Using the brief set of RCADS items, we calculated adolescent- and parent-report brief anxiety, depression and total scores for all participants by summing their responses to corresponding items. We then calculated the following psychometric properties of the brief adolescent- and parent-report anxiety/depression/total scores, and compared these with the corresponding properties of the original RCADS and RCADS-25 anxiety/depression/total scores: internal consistency, convergent, discriminant, and criterion validity. Internal consistency was calculated using McDonald's omega coefficients. We assessed convergent validity using Pearson correlation coefficients between the brief depression score/original RCADS depression score/RCADS-25 depression score and MFQ total score, and divergent validity using Pearson correlation coefficients between the brief anxiety score/original RCADS anxiety score/RCADS-25 anxiety score and MFQ total scores. Criterion validity of the brief anxiety/depression/total score, and original RCADS/RCADS-25 anxiety/depression/total scores was assessed using ROC curve analyses following procedures described previously, to identify the AUC and optimal cut-off scores and their corresponding sensitivity/specificity values for the optimal cut-off scores. ROC curve analyses were repeated for separate gender and age groups.
Across all items, missing responses were < 4% in the community sample and < 14% in the clinic-referred sample, with the exception of MFQ-C/P and symptom impact items and duration items in the clinic referred sample (29–43%), which as detailed above were only introduced into the routine initial assessment in May 2017 (symptom impact and duration items) and March 2018 (MFQ-C/P). Following previous research (e.g. Donnelly et al., 2019), we handled all the missing values as pairwise missing. We performed sensitivity analyses to confirm that the clinic-referred sample of adolescents without MFQ-C/P responses was not significantly different from the clinic-referred sample of adolescents who had fully completed the questionnaires. Mean RCADS-C/P anxiety and depression scores were calculated for participants in the clinic-referred sample who had fully completed the questionnaires and for the participants that had only completed RCADS-C/P. Means were compared using independent samples t-tests. In addition, we calculated Pearsons's correlation coefficients between RCADS anxiety and depression subscales for participants with fully and partially completed questionnaires. No significant differences were found between the two groups of adolescents, confirming that these data can be treated as missing completely at random (MCAR). Due to the large sample sizes (> 200), we used a conservative p-value of 0.01. All the analyses were performed using R version 3.6.1 (R Core Team, 2019) packages ‘cvAUC’ (LeDell et al., 2014), ‘pROC’ (Robin et al., 2011), ‘psych’ (Revelle, 2018) and ‘userfriendlyscience’ (Peters, 2018).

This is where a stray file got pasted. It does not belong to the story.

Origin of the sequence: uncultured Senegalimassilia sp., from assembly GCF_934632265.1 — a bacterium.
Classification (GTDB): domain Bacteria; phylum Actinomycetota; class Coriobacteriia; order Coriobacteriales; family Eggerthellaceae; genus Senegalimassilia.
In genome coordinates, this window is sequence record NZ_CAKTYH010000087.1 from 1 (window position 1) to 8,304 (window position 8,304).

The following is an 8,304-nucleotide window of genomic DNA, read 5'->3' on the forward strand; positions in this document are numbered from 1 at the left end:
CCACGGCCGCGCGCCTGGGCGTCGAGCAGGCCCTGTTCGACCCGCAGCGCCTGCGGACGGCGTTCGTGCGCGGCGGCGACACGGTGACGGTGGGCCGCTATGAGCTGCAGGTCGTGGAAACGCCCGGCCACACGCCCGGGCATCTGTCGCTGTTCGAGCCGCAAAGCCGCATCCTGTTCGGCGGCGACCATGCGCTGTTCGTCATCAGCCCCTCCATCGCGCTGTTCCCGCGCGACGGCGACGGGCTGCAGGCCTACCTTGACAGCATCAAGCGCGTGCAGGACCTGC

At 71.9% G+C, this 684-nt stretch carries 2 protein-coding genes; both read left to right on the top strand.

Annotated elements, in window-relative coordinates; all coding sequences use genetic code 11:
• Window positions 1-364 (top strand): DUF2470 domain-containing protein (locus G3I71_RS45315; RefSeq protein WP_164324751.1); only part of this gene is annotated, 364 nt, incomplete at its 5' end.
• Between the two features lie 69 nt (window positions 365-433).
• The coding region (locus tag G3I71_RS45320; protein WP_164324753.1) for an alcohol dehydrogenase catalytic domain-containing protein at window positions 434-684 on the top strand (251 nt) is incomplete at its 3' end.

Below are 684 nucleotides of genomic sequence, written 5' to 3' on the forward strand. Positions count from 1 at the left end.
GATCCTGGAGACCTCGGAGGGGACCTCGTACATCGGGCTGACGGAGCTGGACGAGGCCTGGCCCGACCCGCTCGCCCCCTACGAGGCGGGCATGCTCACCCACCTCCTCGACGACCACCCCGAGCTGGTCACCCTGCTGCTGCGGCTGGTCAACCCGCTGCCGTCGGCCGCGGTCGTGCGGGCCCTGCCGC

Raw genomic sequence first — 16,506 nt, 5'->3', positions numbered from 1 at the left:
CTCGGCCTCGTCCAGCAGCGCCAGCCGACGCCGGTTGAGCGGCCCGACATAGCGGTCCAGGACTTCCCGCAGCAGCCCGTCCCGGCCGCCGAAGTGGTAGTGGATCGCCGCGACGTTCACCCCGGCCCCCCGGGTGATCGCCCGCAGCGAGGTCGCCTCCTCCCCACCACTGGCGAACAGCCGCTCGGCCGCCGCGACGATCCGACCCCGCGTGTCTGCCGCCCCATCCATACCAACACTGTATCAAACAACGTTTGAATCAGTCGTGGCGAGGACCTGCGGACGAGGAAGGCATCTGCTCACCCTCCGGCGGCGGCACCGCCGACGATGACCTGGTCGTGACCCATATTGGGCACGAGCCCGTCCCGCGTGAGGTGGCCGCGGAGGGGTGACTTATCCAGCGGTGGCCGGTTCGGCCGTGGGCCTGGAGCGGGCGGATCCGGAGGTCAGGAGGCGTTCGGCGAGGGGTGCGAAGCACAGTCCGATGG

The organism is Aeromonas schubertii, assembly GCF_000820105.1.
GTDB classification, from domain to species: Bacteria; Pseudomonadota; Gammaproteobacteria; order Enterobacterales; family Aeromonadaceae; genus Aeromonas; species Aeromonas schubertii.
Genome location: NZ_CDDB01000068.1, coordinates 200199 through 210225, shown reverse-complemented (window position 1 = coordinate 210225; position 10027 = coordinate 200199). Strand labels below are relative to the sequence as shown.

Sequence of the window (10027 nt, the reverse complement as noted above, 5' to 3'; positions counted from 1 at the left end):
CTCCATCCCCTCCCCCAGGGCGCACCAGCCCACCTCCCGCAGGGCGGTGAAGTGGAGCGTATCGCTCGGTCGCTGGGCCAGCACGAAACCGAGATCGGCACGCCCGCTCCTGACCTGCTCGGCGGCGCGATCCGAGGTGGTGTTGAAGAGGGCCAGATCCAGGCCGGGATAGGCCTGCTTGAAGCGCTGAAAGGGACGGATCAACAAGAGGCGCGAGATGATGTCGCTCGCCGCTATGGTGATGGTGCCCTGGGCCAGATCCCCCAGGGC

Symptom Item Reduction
Item-anxiety/depression total correlations and item-discrimination indices (total; controlled for adolescents’ gender and age) for adolescent-report are displayed in Table 2. Corresponding item-total correlations and item-discrimination indices for parent-report are provided in Electronic Supplementary Material 1.
All RCADS-C/P anxiety symptom items were significantly (p < 0.01) correlated with the original RCADS-C/P anxiety total score, with correlations ranging from 0.41 to 0.76 for adolescent-report items and from 0.43 to 0.81 for parent-report items. With the exception of item 13 (‘I worry that something awful will happen to someone in my family’) and item 9 (‘I worry about being away from my parents’), all RCADS-C anxiety items discriminated between the clinic-referred anxiety subsample and the community sample (p < 0.01), and this was maintained after controlling for adolescents’ gender and age. All RCADS-P anxiety items were) associated with adolescents’ group (community versus clinic-referred anxiety subsample; p < 0.01), and again, these associations were retained after controlling for adolescents’ gender and age. Twelve RCADS-C anxiety symptom items had an item-total correlation ≥ 0.7 and/or item-discrimination index ≥ 0.3 and were therefore further considered for inclusion the brief RCADS anxiety item set. Notably, 24 RCADS-P items met the same criteria, including parent-report versions of all 12 retained RCADS-C items.